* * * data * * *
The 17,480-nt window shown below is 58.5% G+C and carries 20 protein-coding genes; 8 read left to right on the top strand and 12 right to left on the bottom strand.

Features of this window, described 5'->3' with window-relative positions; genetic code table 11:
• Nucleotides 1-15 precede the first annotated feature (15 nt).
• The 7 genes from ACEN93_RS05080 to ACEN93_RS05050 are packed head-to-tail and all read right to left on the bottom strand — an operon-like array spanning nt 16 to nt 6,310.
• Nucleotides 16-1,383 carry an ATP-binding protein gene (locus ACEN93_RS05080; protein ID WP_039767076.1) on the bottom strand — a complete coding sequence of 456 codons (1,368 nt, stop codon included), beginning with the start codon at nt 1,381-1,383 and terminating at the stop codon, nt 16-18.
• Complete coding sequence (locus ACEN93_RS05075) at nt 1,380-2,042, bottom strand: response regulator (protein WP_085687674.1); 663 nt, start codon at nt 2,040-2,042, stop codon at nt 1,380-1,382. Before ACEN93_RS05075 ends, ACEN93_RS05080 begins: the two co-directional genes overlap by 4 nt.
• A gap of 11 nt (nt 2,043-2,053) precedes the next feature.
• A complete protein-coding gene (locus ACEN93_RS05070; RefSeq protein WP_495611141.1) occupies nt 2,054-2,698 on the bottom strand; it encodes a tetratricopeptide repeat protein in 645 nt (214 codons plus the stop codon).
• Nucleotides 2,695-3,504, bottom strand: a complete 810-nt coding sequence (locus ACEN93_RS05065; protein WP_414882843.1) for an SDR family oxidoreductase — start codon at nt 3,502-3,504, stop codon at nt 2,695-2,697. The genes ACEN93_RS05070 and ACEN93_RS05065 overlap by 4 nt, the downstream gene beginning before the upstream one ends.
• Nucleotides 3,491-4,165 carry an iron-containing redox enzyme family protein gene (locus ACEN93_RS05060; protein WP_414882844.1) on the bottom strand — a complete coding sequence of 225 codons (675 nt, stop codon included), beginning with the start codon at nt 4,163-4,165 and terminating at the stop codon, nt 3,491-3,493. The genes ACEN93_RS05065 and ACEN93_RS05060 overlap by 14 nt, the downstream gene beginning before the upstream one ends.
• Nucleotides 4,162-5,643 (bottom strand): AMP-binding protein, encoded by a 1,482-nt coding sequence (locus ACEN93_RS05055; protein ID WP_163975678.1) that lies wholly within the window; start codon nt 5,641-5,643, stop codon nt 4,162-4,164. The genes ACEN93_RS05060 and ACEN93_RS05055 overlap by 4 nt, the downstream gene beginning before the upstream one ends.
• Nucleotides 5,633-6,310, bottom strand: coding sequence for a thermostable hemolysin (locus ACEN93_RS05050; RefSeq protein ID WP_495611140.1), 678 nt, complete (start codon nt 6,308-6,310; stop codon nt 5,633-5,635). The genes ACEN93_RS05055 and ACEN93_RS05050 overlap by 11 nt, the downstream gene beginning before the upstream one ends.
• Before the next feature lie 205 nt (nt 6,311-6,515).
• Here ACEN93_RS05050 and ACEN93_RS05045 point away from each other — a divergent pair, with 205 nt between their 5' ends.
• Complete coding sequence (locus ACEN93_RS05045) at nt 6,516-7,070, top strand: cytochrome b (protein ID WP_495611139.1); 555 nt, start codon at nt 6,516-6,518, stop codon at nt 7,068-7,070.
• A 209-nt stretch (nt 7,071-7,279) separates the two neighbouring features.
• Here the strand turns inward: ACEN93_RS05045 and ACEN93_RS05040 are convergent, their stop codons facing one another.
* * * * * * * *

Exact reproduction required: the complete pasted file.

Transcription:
The 17,480-nt window shown below is 58.5% G+C and carries 20 protein-coding genes; 8 read left to right on the top strand and 12 right to left on the bottom strand.

Features of this window, described 5'->3' with window-relative positions; genetic code table 11:
• Nucleotides 1-15 precede the first annotated feature (15 nt).
• The 7 genes from ACEN93_RS05080 to ACEN93_RS05050 are packed head-to-tail and all read right to left on the bottom strand — an operon-like array spanning nt 16 to nt 6,310.
• Nucleotides 16-1,383 carry an ATP-binding protein gene (locus ACEN93_RS05080; protein ID WP_039767076.1) on the bottom strand — a complete coding sequence of 456 codons (1,368 nt, stop codon included), beginning with the start codon at nt 1,381-1,383 and terminating at the stop codon, nt 16-18.
• Complete coding sequence (locus ACEN93_RS05075) at nt 1,380-2,042, bottom strand: response regulator (protein WP_085687674.1); 663 nt, start codon at nt 2,040-2,042, stop codon at nt 1,380-1,382. Before ACEN93_RS05075 ends, ACEN93_RS05080 begins: the two co-directional genes overlap by 4 nt.
• A gap of 11 nt (nt 2,043-2,053) precedes the next feature.
• A complete protein-coding gene (locus ACEN93_RS05070; RefSeq protein WP_495611141.1) occupies nt 2,054-2,698 on the bottom strand; it encodes a tetratricopeptide repeat protein in 645 nt (214 codons plus the stop codon).
• Nucleotides 2,695-3,504, bottom strand: a complete 810-nt coding sequence (locus ACEN93_RS05065; protein WP_414882843.1) for an SDR family oxidoreductase — start codon at nt 3,502-3,504, stop codon at nt 2,695-2,697. The genes ACEN93_RS05070 and ACEN93_RS05065 overlap by 4 nt, the downstream gene beginning before the upstream one ends.
• Nucleotides 3,491-4,165 carry an iron-containing redox enzyme family protein gene (locus ACEN93_RS05060; protein WP_414882844.1) on the bottom strand — a complete coding sequence of 225 codons (675 nt, stop codon included), beginning with the start codon at nt 4,163-4,165 and terminating at the stop codon, nt 3,491-3,493. The genes ACEN93_RS05065 and ACEN93_RS05060 overlap by 14 nt, the downstream gene beginning before the upstream one ends.
• Nucleotides 4,162-5,643 (bottom strand): AMP-binding protein, encoded by a 1,482-nt coding sequence (locus ACEN93_RS05055; protein ID WP_163975678.1) that lies wholly within the window; start codon nt 5,641-5,643, stop codon nt 4,162-4,164. The genes ACEN93_RS05060 and ACEN93_RS05055 overlap by 4 nt, the downstream gene beginning before the upstream one ends.
• Nucleotides 5,633-6,310, bottom strand: coding sequence for a thermostable hemolysin (locus ACEN93_RS05050; RefSeq protein ID WP_495611140.1), 678 nt, complete (start codon nt 6,308-6,310; stop codon nt 5,633-5,635). The genes ACEN93_RS05055 and ACEN93_RS05050 overlap by 11 nt, the downstream gene beginning before the upstream one ends.
• Before the next feature lie 205 nt (nt 6,311-6,515).
• Here ACEN93_RS05050 and ACEN93_RS05045 point away from each other — a divergent pair, with 205 nt between their 5' ends.
• Complete coding sequence (locus ACEN93_RS05045) at nt 6,516-7,070, top strand: cytochrome b (protein ID WP_495611139.1); 555 nt, start codon at nt 6,516-6,518, stop codon at nt 7,068-7,070.
• A 209-nt stretch (nt 7,071-7,279) separates the two neighbouring features.
• Here the strand turns inward: ACEN93_RS05045 and ACEN93_RS05040 are convergent, their stop codons facing one another.